"The idea of deep time of billions of years explains so much of the world around us. If you try to ignore that, your worldview becomes crazy, untenable, itself inconsistent," Nye says in his viral video.

Young Earth Creationists say the weeklong account of God creating the earth and everything in it represents six 24-hour periods (plus one day of rest) and date the age of the earth between 6,000 and 10,000 years.

"Yes we see fossils and distant stars, but the history on how they got there really depends on our worldview," Purdom says in the museum's rebuttal. "Do we start with man's ideas, who wasn't here during man's supposed billions of years of earth history or do we start with the Bible, the written revelation of the eyewitness account of the eternal God who created it all?"

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Polling from Gallup has shown for the past 30 years that between 40-46% of the survey respondents believe in Creationism, that God created humans and the world in the past 10,000 years.

The most recent poll showed belief in atheistic evolution was on the rise at 16%, nearly double what it had been in previous years. The poll also found 32% of respondents believe in evolution guided by God.

- CNN Belief Blog Co-Editor

Filed under: Belief • Christianity • Creationism • Science

soundoff (5,973 Responses)
  1. akmac65

    Religious reasoning is typically circular. As in maintaining that the bible is the word of God, because it says it is the word of God. There is zero "proof" in that. Religious belief is just that, belief, based on faith, not measurable fact.
    Keep all the religious beliefs you want, but don't say that science is invalid because it conflicts with your religion. Likewise, science, in general, does not proclaim religion, in general, to be invalid. They are entirely separate issues.

    September 1, 2012 at 12:59 am |
  2. Calbikerman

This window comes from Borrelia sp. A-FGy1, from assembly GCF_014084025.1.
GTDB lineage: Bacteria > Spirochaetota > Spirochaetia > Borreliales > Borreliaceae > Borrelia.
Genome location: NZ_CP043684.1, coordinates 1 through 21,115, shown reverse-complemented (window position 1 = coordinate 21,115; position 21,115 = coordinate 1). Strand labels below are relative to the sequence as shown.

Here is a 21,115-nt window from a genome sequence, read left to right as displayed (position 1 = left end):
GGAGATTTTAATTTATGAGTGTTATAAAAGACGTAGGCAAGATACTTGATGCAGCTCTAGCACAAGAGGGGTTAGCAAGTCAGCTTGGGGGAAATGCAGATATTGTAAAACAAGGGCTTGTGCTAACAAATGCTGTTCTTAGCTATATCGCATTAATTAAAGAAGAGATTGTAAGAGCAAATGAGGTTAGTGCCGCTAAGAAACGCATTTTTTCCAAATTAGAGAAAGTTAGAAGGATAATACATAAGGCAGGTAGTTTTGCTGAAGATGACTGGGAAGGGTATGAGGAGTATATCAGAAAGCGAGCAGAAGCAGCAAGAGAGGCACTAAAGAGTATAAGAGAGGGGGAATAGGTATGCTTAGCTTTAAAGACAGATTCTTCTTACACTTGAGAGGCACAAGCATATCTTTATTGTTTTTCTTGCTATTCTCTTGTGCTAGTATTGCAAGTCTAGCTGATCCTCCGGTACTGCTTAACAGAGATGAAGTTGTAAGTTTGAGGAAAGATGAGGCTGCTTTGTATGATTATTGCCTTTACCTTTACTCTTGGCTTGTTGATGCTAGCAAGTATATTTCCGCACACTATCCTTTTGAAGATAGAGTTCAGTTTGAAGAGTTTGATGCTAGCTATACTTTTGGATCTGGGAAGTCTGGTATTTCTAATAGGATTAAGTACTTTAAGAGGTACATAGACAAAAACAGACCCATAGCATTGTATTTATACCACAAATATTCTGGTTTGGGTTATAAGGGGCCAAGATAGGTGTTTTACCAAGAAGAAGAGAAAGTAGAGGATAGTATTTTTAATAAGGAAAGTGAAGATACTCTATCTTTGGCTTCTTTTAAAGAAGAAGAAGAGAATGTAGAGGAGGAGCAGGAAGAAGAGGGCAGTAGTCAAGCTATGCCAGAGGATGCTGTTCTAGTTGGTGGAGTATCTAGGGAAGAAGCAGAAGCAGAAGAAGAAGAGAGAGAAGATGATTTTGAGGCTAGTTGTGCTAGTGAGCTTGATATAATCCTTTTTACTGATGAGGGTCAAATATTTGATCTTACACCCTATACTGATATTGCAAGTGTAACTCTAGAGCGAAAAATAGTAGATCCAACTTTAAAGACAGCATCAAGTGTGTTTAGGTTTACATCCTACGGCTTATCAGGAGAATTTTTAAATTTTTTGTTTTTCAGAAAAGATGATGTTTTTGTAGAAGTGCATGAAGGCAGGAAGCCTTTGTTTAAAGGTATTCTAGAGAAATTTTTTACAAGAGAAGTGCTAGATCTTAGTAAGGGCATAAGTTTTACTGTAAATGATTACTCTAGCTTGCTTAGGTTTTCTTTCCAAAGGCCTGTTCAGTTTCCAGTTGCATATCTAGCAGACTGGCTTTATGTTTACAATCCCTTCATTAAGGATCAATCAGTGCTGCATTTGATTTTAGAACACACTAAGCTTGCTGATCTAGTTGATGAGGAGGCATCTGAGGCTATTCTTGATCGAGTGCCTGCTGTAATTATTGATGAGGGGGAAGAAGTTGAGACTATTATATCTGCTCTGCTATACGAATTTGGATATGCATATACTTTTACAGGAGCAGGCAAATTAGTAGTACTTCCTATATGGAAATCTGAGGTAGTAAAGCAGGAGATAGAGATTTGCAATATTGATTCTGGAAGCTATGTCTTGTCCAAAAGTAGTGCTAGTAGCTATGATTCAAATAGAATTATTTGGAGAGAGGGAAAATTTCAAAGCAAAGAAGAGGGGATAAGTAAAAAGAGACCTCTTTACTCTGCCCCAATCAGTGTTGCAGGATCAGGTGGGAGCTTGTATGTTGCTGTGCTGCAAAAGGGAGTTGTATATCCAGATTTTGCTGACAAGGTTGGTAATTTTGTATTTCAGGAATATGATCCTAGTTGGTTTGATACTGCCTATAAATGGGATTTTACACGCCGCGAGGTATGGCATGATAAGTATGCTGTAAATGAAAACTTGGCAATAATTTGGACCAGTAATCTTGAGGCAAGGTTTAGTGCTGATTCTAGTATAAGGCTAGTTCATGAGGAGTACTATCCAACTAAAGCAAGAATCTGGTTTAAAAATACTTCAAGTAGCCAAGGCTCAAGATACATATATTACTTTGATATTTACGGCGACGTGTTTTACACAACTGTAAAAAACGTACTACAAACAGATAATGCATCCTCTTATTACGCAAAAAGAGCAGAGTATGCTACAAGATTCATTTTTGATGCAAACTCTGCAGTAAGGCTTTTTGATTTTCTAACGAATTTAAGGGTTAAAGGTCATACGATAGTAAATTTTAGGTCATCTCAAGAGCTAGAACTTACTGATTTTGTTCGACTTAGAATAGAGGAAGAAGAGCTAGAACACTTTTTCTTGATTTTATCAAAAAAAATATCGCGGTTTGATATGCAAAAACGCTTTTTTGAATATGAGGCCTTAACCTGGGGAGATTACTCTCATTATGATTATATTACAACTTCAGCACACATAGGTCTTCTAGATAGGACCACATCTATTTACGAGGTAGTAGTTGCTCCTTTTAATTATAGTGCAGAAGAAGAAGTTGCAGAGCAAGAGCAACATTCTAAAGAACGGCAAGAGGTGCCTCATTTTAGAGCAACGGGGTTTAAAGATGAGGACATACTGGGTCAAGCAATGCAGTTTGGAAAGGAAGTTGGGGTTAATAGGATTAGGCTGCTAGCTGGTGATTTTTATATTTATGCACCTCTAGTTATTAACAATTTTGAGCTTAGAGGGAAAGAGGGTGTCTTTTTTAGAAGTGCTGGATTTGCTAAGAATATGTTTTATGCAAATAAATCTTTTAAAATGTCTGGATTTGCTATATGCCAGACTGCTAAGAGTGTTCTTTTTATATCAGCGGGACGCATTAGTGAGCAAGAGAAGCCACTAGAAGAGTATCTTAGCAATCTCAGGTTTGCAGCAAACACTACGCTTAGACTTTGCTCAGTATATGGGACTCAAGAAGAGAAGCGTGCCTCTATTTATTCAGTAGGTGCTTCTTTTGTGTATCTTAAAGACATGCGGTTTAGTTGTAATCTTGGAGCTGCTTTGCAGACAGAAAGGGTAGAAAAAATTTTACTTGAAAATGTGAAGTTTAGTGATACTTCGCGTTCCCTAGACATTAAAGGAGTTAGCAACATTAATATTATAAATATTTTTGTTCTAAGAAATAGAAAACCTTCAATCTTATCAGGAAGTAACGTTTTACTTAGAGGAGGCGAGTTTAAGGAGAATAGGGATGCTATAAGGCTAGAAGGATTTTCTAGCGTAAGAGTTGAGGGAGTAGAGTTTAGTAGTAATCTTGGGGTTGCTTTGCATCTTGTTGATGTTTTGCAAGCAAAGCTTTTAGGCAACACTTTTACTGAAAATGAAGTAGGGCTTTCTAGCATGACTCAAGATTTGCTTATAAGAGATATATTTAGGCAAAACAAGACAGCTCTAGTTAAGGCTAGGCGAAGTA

Kudos to Bill Nye for keeping this discussion on scientific terms because science relys on facts and not blind faith and gullibility..with the gullible here being those who believe the universe was created by some guy on a cloud...

    September 1, 2012 at 12:56 am |
    • RillyKewl

      Bill Nye Rocks!
      He's brilliant and he makes science accessible to both kids + any lay person open to learning.

      September 1, 2012 at 1:00 am |
    • Dan, TX

      Amen. Evolution is a fact. Any religion that denies evolution is a false religion. I point out that the Pope and Official Catholic doctrine acknowledges evolution as the only scientific explanation for the origin of man on Earth.

      September 1, 2012 at 1:01 am |
    • Sad

      Evolution is a fact. The existence or lack of existence of a God has nothing to do with it, it's unclear to me why people can't understand that. Just as science does not attempt to explain questions of faith or the supernatural, religion should not attempt to claim it is science.

      September 1, 2012 at 1:30 am |
    • Eric

      Sad – No evolution is a theory which for the last 150 years or so has been supported by the preponderance of evidence. No real scientist equates theories with fact, for they are not the same and you do science no favors by suggesting they do.

      September 1, 2012 at 2:40 am |
    • Sad